Woman paints to help others
Artist Samantha Bennett paints primarily portraits, often for people who have suffered the death of a child.
The 34-year-old knows about loss: A son died after a high-risk pregnancy, and parts of most of her fingers were amputated because of a bout with bacterial meningitis as an infant.
“Most of the time, I don’t feel like I’m handicapped,” she said. “Most of my life, I’ve dealt with it myself.”
The disease, Bennett said, also led to the amputation of her toes and part of her right foot as a 9-month-old.
The skin grafts on her arms, legs and face, she said, look more like those of burn victims than what people expect with meningitis.
Others might learn her story through a video of her experience to be posted next month on the National Meningitis Association website.
The goal is to encourage people to be vaccinated against bacterial meningitis, said Lynn Bozof, president of the Atlanta group she founded in 2002 after losing her 20-year-old son to the disease in 1998.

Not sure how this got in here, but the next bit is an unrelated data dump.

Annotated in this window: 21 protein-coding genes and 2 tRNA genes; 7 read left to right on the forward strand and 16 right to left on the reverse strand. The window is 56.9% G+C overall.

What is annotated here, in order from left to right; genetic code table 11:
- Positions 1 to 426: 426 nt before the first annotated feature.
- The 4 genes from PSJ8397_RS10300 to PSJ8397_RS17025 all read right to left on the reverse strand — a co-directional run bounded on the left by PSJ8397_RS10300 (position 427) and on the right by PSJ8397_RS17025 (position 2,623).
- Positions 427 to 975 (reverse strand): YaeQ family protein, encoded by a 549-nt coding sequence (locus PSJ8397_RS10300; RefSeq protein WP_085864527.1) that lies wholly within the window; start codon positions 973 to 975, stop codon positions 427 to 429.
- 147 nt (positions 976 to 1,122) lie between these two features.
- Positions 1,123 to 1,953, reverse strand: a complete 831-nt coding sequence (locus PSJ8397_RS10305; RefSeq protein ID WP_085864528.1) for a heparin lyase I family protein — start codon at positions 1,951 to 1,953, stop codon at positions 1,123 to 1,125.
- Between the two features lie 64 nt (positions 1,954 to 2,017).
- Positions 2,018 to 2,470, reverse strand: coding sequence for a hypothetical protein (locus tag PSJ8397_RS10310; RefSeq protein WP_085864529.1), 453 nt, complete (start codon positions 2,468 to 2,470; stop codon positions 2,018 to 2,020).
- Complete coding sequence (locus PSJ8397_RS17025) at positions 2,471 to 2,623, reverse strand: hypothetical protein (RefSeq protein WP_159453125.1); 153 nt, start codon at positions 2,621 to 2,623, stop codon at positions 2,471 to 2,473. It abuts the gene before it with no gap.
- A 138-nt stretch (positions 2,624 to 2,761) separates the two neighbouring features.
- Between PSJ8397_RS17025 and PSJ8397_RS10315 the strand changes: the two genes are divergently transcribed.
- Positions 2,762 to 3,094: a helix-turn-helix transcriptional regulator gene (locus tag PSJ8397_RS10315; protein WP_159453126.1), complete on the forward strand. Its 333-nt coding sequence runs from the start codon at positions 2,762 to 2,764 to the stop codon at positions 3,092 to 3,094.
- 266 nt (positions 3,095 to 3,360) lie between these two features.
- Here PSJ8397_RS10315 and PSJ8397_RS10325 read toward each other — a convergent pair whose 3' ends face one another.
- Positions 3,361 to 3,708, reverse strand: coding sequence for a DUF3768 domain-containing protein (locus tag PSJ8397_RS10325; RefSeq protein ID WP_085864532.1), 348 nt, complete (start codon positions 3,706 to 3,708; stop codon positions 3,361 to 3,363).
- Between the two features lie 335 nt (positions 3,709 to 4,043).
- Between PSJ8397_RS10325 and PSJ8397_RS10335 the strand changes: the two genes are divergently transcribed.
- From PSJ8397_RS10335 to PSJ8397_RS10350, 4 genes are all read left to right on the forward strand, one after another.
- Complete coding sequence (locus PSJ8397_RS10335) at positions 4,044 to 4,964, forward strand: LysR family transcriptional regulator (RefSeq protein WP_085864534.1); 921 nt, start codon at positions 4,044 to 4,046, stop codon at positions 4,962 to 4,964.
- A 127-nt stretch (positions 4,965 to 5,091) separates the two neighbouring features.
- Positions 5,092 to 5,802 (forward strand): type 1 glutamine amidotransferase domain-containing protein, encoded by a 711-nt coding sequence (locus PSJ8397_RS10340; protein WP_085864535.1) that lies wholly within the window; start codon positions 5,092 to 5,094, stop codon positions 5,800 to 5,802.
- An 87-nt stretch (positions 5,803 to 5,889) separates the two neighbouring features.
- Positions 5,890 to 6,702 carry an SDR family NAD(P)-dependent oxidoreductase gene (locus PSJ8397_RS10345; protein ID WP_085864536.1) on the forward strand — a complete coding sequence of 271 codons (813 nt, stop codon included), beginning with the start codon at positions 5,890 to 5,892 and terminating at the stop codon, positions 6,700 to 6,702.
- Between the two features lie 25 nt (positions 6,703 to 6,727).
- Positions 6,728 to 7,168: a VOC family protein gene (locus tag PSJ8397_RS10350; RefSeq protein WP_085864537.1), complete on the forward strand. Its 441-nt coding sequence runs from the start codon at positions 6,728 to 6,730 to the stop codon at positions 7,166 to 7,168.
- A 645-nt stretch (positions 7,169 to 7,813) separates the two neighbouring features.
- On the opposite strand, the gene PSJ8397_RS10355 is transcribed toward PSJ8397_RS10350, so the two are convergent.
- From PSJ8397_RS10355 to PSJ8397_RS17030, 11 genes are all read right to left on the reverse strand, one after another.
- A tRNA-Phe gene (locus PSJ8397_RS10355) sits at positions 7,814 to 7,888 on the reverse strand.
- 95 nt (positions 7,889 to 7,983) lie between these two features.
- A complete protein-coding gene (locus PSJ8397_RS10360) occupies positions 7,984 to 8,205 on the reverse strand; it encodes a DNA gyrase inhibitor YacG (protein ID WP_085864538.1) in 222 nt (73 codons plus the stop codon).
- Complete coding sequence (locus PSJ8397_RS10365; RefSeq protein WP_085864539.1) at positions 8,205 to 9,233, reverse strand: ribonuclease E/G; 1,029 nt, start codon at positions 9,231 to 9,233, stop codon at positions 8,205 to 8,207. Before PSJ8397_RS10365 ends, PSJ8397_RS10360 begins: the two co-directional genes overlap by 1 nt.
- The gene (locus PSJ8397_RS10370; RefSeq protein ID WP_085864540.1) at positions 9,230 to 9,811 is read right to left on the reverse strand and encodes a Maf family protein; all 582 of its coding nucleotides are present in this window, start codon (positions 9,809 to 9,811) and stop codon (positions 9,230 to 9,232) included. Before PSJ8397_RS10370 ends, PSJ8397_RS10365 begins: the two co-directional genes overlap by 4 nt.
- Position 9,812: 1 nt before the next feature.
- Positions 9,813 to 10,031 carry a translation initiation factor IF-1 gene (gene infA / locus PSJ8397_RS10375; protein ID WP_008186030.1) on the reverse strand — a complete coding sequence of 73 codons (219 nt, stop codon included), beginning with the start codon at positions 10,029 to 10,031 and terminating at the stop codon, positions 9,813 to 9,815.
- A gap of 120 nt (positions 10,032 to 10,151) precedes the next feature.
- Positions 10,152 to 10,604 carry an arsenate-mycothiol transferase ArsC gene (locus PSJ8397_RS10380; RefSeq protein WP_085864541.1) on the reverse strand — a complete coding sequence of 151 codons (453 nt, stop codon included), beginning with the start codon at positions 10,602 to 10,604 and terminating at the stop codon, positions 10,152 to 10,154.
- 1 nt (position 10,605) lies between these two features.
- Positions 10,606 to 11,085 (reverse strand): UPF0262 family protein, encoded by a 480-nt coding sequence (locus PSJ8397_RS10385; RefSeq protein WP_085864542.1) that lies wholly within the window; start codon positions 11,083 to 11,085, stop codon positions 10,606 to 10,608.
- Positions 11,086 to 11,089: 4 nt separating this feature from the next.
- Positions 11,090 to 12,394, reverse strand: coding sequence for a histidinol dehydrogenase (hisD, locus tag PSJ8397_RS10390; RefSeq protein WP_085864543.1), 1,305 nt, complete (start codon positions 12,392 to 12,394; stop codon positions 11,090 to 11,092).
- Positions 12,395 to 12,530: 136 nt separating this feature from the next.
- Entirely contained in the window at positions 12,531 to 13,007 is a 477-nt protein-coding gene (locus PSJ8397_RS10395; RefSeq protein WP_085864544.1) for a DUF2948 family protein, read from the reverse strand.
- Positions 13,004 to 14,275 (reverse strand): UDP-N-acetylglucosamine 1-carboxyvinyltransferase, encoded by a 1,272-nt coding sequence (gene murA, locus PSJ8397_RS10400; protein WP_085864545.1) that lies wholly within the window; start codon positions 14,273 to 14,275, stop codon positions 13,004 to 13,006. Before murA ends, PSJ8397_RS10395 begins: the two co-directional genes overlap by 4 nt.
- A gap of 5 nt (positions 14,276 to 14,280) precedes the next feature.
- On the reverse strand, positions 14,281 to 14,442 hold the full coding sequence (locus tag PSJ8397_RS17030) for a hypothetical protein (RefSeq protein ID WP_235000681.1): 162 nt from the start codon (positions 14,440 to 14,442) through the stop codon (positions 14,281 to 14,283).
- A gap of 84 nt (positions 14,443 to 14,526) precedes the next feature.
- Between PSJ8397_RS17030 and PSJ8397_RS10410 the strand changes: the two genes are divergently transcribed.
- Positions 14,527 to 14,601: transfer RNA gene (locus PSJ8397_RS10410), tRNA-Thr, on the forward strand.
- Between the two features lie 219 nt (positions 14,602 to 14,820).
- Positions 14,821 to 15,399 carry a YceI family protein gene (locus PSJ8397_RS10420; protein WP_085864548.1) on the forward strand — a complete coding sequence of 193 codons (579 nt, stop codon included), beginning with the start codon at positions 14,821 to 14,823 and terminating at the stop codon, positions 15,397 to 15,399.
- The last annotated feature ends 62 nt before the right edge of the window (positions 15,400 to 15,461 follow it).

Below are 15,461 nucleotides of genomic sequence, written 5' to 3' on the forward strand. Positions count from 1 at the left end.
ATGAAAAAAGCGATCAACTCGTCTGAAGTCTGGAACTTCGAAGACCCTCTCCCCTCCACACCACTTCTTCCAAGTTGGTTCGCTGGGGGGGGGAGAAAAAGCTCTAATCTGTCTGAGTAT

“It’s a rare disease, but it’s a killer disease,” Bozof said.
Donna Lufkin, mother of Samantha, was alerted to something wrong with her daughter by a fever and a dark, tornado-shaped bruise on one arm.
She rushed her firstborn to an emergency room near their home in Pensacola, Fla. After waiting an hour, she was told to visit a hospital that treats children.
Two hours later, doctors put Samantha on antibiotics to stop the swelling in the membranes that cover the brain and spinal cord — although the inflammation already had made her lose much of her skin.
Samantha spent the next six months in a hospital undergoing multiple plastic surgeries.
She has dealt with awkward stares and questions for as long as she remembers, but she is grateful to have lived. Art always has been a passion.
By the time she had moved with her mom and stepdad, Steve, to Newark in Licking County at age 6, she was drawing nonstop with her left thumb and index finger.
She took every art class offered at Newark High School, then studied fine art at the Columbus College of Art & Design.
She met her future husband, Jason, upon her return to Florida after art school.
The death of their son inspired “butterfly portraits,” which she began painting for other families that had lost loved ones.
Bennett paints the family, the loved one or both from photographs and adds a colorful butterfly, the symbol that hospitals place on the door after a woman loses a baby.